Law360 (August 6, 2020, 4:02 PM EDT) -- The U.S. Supreme Court on Wednesday lifted an order forcing a jail in Orange County, California, to take several measures to combat the spread of the novel coronavirus in its facility, triggering a dissent from Justice Sonia Sotomayor, who has sounded the alarm on the vulnerability of prisoners during the pandemic.
In a 5-4 vote, the Supreme Court's conservative majority stayed an injunction won by inmates for the jail to ramp up its efforts to contain the virus, which at the time had already infected 369 detainees. The district court's order called for increased social distancing, more protective equipment and hygiene protocols along with daily tests for class members.
Orange County had decried the injunction as overkill, arguing that it went beyond even what the Centers for Disease Control and Prevention recommend in their guidance for correctional facilities and "hamstrings" them from taking an "effective and fluid COVID-19 response."
The Republican appointees on the Supreme Court apparently agreed, temporarily blocking the injunction until the Ninth Circuit rules on the county's appeal in the case. The majority did not explain the reason behind their decision to grant the stay Wednesday.
All four liberal justices recorded dissents. Justice Sonia Sotomayor, however, went further and wrote an opinion spelling out her frustration with the majority's decision to lift the injunction. Only Justice Ruth Bader Ginsburg joined that opinion.
There was no reason for the Supreme Court's "extraordinary intervention" in the case, when the district court and Ninth Circuit applied "well-established law" to the facts of the case, Justice Sotomayor said. Specifically, there is no reason to second-guess the lower court's conclusions that the jail misrepresented its handling of the COVID-19 outbreak.
"The District Court found that, despite knowing the severe threat posed by COVID-19 and contrary to its own apparent policies, the jail exposed its inmates to significant risks from a highly contagious and potentially deadly disease," Justice Sotomayor wrote. "Yet this court now intervenes, leaving to its own devices a jail that has misrepresented its actions to the district court and failed to safeguard the health of the inmates in its care."
Orange County and the inmates painted a starkly different picture of the conditions in their filings to the Supreme Court. The county said that it has gone through extreme lengths to combat the disease, releasing 53% of the inmate population and improving hygiene protocols.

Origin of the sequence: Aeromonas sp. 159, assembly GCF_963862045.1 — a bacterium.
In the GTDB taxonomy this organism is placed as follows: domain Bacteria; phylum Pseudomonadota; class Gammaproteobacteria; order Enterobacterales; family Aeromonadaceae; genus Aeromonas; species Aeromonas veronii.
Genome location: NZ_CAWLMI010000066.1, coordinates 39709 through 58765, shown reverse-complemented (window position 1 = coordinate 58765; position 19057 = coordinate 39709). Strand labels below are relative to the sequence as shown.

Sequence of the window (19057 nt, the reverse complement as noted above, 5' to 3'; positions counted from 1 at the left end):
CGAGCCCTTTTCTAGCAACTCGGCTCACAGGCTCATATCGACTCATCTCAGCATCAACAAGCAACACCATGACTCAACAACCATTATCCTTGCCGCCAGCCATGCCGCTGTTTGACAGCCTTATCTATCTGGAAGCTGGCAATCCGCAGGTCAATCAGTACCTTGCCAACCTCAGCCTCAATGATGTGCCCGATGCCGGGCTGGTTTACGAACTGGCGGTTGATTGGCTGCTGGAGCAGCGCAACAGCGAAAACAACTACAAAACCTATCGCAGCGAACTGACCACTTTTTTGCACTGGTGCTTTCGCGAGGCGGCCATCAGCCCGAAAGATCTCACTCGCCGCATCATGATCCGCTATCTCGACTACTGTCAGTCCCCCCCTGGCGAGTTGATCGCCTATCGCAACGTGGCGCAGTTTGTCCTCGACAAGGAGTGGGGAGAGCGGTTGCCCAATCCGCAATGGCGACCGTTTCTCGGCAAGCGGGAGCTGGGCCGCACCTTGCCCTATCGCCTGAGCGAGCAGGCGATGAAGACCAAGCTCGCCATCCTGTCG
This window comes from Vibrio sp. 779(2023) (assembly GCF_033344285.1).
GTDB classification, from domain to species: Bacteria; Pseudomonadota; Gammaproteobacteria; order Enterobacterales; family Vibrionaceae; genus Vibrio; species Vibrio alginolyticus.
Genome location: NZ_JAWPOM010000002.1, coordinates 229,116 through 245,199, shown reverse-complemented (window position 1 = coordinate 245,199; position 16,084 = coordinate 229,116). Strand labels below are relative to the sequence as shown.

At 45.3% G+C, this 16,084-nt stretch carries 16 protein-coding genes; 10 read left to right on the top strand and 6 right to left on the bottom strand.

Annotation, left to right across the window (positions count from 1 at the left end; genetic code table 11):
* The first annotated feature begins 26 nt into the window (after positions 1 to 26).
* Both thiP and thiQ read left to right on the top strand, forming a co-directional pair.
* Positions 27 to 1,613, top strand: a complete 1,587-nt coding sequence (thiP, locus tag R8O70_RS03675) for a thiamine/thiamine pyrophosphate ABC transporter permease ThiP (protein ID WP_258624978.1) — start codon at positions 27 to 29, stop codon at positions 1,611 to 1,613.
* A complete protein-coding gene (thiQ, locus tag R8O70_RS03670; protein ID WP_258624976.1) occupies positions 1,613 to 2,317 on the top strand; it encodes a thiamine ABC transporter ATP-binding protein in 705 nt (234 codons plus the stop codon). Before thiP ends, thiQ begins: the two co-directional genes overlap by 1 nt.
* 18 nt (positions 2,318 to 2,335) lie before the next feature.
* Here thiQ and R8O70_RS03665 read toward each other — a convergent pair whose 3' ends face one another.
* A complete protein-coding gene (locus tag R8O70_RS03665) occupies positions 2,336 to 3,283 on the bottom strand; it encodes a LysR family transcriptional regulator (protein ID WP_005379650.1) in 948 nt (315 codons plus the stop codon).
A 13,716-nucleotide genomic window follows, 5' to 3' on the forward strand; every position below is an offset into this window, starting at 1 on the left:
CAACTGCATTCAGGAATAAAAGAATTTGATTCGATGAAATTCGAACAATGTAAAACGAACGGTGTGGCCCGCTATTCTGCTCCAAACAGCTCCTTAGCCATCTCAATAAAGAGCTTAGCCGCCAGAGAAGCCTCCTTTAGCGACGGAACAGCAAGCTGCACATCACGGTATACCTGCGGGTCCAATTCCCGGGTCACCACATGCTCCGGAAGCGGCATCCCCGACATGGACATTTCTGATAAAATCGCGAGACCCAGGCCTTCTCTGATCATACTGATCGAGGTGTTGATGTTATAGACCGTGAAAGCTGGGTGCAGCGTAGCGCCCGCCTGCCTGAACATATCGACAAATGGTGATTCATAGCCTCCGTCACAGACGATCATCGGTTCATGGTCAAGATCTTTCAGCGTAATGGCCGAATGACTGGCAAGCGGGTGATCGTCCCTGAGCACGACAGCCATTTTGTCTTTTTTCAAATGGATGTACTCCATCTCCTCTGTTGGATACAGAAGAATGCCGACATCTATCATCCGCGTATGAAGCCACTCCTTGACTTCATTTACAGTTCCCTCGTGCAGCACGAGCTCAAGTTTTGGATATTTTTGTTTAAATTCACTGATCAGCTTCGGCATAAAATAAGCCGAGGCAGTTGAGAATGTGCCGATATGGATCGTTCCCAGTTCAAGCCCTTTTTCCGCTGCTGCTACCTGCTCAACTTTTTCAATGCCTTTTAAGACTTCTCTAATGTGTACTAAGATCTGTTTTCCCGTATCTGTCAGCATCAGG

The inmates, however, say the jail is still gripped by the COVID-19 crisis and that they are crammed together in day rooms without social distancing, adequate soap, face masks or testing. The county's representations that it has contained the outbreak are false, and positive cases skyrocketed 1,400% from the end of June to the end of July, they said.
"Precious time will be lost because of the Supreme Court's decision, but we are confident we will be able to restore judicial supervision and require the jail to protect those in its charge," said David Zionts of Covington & Burling LLP, an attorney for the inmates.
Justice Sotomayor has been sounding the alarm on the vulnerability of prisoners during the pandemic for months. In May, she issued a statement also joined by Justice Ruth Bader Ginsburg saying "the stakes could not be higher" for those who are incarcerated when it comes to protections against the disease.
"It has long been said that a society's worth can be judged by taking stock of its prisons," Sotomayor wrote. "That is all the truer in this pandemic, where inmates everywhere have been rendered vulnerable and often powerless to protect themselves from harm. May we hope that our country's facilities serve as models rather than cautionary tales."
Counsel for the county could not be reached Thursday for comment.
The prisoners are represented by the American Civil Liberties Union, the University of California Irvine School of Law Civil Rights Litigation Clinic and Covington & Burling LLP.
The Orange County jails are represented by the Office of County Counsel for Orange County, California.
The case is Barnes v. Ahlman, case number 20A19, in the U.S. Supreme Court.
--Additional reporting by Mike LaSusa. Editing by Gemma Horowitz.
Update: This story has been updated with a statement from the inmates' attorney.
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